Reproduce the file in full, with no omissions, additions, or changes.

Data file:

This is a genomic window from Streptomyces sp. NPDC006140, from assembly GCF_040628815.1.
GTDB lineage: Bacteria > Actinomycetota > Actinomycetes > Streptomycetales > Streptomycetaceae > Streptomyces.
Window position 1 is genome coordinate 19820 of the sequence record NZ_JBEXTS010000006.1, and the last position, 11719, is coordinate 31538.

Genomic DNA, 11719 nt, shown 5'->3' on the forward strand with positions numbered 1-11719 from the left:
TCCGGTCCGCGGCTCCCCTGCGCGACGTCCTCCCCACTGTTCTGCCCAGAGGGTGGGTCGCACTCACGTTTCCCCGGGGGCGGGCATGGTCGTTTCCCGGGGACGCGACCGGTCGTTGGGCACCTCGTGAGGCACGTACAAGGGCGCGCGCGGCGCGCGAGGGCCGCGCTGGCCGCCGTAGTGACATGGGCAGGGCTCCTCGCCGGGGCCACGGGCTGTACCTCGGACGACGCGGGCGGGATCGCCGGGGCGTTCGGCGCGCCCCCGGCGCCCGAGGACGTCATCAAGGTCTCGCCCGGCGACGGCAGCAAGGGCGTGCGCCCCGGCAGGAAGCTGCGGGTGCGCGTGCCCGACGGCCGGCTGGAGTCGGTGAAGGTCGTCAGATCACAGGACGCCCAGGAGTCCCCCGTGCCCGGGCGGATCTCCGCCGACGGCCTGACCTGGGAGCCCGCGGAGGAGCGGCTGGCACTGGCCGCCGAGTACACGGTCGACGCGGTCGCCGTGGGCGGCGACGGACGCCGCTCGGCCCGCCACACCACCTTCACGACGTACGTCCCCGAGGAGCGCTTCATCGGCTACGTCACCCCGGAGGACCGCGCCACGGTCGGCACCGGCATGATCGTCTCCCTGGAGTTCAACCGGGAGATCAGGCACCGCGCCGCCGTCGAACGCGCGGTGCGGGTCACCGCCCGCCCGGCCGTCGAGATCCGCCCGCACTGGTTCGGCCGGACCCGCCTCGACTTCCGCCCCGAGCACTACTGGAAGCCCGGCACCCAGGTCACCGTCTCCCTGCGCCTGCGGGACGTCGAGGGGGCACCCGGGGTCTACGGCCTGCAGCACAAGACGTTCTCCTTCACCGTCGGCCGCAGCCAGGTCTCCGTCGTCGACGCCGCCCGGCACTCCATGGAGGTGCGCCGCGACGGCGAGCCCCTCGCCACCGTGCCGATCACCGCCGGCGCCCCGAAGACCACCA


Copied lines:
This is a genomic window from Streptomyces sp. NPDC006140, from assembly GCF_040628815.1.
GTDB lineage: Bacteria > Actinomycetota > Actinomycetes > Streptomycetales > Streptomycetaceae > Streptomyces.
Window position 1 is genome coordinate 19820 of the sequence record NZ_JBEXTS010000006.1, and the last position, 11719, is coordinate 31538.

Genomic DNA, 11719 nt, shown 5'->3' on the forward strand with positions numbered 1-11719 from the left:
TCCGGTCCGCGGCTCCCCTGCGCGACGTCCTCCCCACTGTTCTGCCCAGAGGGTGGGTCGCACTCACGTTTCCCCGGGGGCGGGCATGGTCGTTTCCCGGGGACGCGACCGGTCGTTGGGCACCTCGTGAGGCACGTACAAGGGCGCGCGCGGCGCGCGAGGGCCGCGCTGGCCGCCGTAGTGACATGGGCAGGGCTCCTCGCCGGGGCCACGGGCTGTACCTCGGACGACGCGGGCGGGATCGCCGGGGCGTTCGGCGCGCCCCCGGCGCCCGAGGACGTCATCAAGGTCTCGCCCGGCGACGGCAGCAAGGGCGTGCGCCCCGGCAGGAAGCTGCGGGTGCGCGTGCCCGACGGCCGGCTGGAGTCGGTGAAGGTCGTCAGATCACAGGACGCCCAGGAGTCCCCCGTGCCCGGGCGGATCTCCGCCGACGGCCTGACCTGGGAGCCCGCGGAGGAGCGGCTGGCACTGGCCGCCGAGTACACGGTCGACGCGGTCGCCGTGGGCGGCGACGGACGCCGCTCGGCCCGCCACACCACCTTCACGACGTACGTCCCCGAGGAGCGCTTCATCGGCTACGTCACCCCGGAGGACCGCGCCACGGTCGGCACCGGCATGATCGTCTCCCTGGAGTTCAACCGGGAGATCAGGCACCGCGCCGCCGTCGAACGCGCGGTGCGGGTCACCGCCCGCCCGGCCGTCGAGATCCGCCCGCACTGGTTCGGCCGGACCCGCCTCGACTTCCGCCCCGAGCACTACTGGAAGCCCGGCACCCAGGTCACCGTCTCCCTGCGCCTGCGGGACGTCGAGGGGGCACCCGGGGTCTACGGCCTGCAGCACAAGACGTTCTCCTTCACCGTCGGCCGCAGCCAGGTCTCCGTCGTCGACGCCGCCCGGCACTCCATGGAGGTGCGCCGCGACGGCGAGCCCCTCGCCACCGTGCCGATCACCGCCGGCGCCCCGAAGACCACCA